Published on: May 9, 2016
Got the following email from MNB reader Jerome Schindler about the lawsuit challenging Quaker Oats' "100 percent natural" claims:The Quaker Oats "100 percent" natural lawsuit is absurd yet validates my advice (usually ignored) to clients over the past few years to cease any unqualified claims of all natural or 100 percent natural. Even Ivory Soap only claims to be 99 and 44/100 percent pure.
Responding to our stories about criticism of Amazon's apparent decisions - now being reversed - not to offer same-day delivery to some poorer neighborhoods in markets that it serves, one MNB reader wrote:People are growing tired of having their business dictated as to where they are or not allowed to do business. These are business choices based on pure economics but the left continues to draw something other than business into the decision. I have worked for many companies that had set parameters as to where their business would go. Tight streets, home business, parking violations and unconventional deliveries all have an impact on where proper business can be conducted. Every time a business makes a decision, a new “macroaggression” is invented try to tell the world what they did wrong.
I'm not sure there is such a thing as a pure economic decision anymore ... technology-enabled transparency means that companies are being judged not just on quality and price, but on environmental impact, social positions, labor policies, and a bunch of other issues. Some of these issues generate a response from the government, and some of them are amplified by both traditional and non-traditional media.
Is this fair? Not always. Does it result in decisions sometimes being made because of perceptions rather than reality? Sure.
But it doesn't really matter.
One MNB reader has been reading Ace Atkins' Spenser novel, "Slow Burn" this weekend, and email me when lines strike her as resonant of stuff we talk about here. And one of those lines (cleaned up a bit for MNB purposes) is this:"Those days are long over. Get with the (bleeping) times or they’re gonna get with you."
On the same subject, another MNB user wrote:Kevin - my 2-cents on the Amazon expansion to South Chicago for Amazon same-day service.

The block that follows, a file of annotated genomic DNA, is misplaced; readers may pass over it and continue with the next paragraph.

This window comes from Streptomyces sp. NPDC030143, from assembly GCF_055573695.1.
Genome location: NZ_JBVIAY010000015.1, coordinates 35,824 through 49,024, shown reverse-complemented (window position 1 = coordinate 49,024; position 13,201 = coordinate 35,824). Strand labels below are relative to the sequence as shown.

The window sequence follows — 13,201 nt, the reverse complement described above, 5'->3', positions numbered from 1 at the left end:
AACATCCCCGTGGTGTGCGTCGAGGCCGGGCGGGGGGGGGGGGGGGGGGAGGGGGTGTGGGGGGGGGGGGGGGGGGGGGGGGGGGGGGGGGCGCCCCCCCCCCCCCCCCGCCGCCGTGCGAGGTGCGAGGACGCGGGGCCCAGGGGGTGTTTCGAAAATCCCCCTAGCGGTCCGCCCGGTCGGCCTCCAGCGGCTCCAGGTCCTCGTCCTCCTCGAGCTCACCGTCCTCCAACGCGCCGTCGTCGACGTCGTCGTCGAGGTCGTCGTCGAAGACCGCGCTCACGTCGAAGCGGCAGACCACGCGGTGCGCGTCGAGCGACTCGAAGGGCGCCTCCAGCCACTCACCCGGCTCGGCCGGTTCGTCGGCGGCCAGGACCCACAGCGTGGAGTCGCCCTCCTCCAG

My darling daughter is attending the University of Chicago (coincidentally in the South side of Chicago). If you know anything about UC, you know it's not a cheap place to attend!
The student population is over the moon for same-day Amazon, and I think they will find it will be a money-producing move for Amazon to move ever-so-slightly south of the loop.
Not everyone in South Side is a hoodlum, folks! Some are paying ~65K each year to have their children live there!
On another subject, MNB user Larry Ishii wrote:I cannot agree with your comments more regarding Kroger using Lucky to move into the Minneapolis market.
I have the utmost respect and awe for Kroger. It makes me wonder why other companies cannot be as well run as Kroger.
I only worked for Kroger for one year (after the Fred Meyer Inc. acquisition) but it did not take long for me to see who and what they are.
From another reader, about the same story:I don’t think Cub fits the Kroger acquisition profile. They generally don’t look at chains that aren’t already performing well. The Roundy’s deal of course came with Mariano’s which gave them a huge presence in Chicago where they had none.
As for Minneapolis. It’s certainly being discovered by outside retailers. We serve Lucky and we serve most of the important coops which is a strong category here.
If you look at who’s coming to Minneapolis from without it’s not mainstream grocers but Fresh Thyme, Lucky and even the Hy Vee’s are on a different order than just a regular grocery store.
My guess as far as Kroger goes in the Minneapolis market would be Kowalski’s an iconic brand they could retool into Main & Vine locations or Lucky or divide them up. Main & Vine for instance would be good for downtown Minneapolis…the Hennepin store.
And regarding possible Kroger interest in buying Cub Foods, one MNB user wrote:In "Amok Time" (an episode of the original "Star Trek"), Spock told T'Pring, "After a time, you may find that having is not so pleasing a thing after all as wanting. It is not logical, but it is often true."
This might better fit Kroger's interest in Cub Foods.
The one thing that I'm pretty sure of is that Kroger will be totally logical in deciding what to acquire ... and perhaps more importantly, what it does not.
I also think that we have to be careful about giving too much credence to speculation fueled by consultants more interested in headlines than facts. Because as Spock also once said, "Insufficient facts always invite danger.”
MNB reader Tom Murphy had a thought about Walgreen seeming to flirt with the cannabis business:This is a copycat industry. First mover advantage will be short-lived as everyone hits the bandwagon. Let me see, cannabis oils in the pharmacy section, joints in the cigarette section, and brownies in the bakery! A holistic approach is warranted!
We had a story about McDonald's testing garlic fries, called "Gilroy fries" after the California community that grows much of the nation's garlic, in some stores, which led Jan Fialkow to write:Sure hope McD’s plans to use US garlic! If they end up using Chinese imports, someone will find out and make it public. Aside from the inaccuracy of the name, the safety of Chinese foodstuffs is a problem for many. Maybe not the people who frequently eat at McD’s but attendant publicity would not be positive.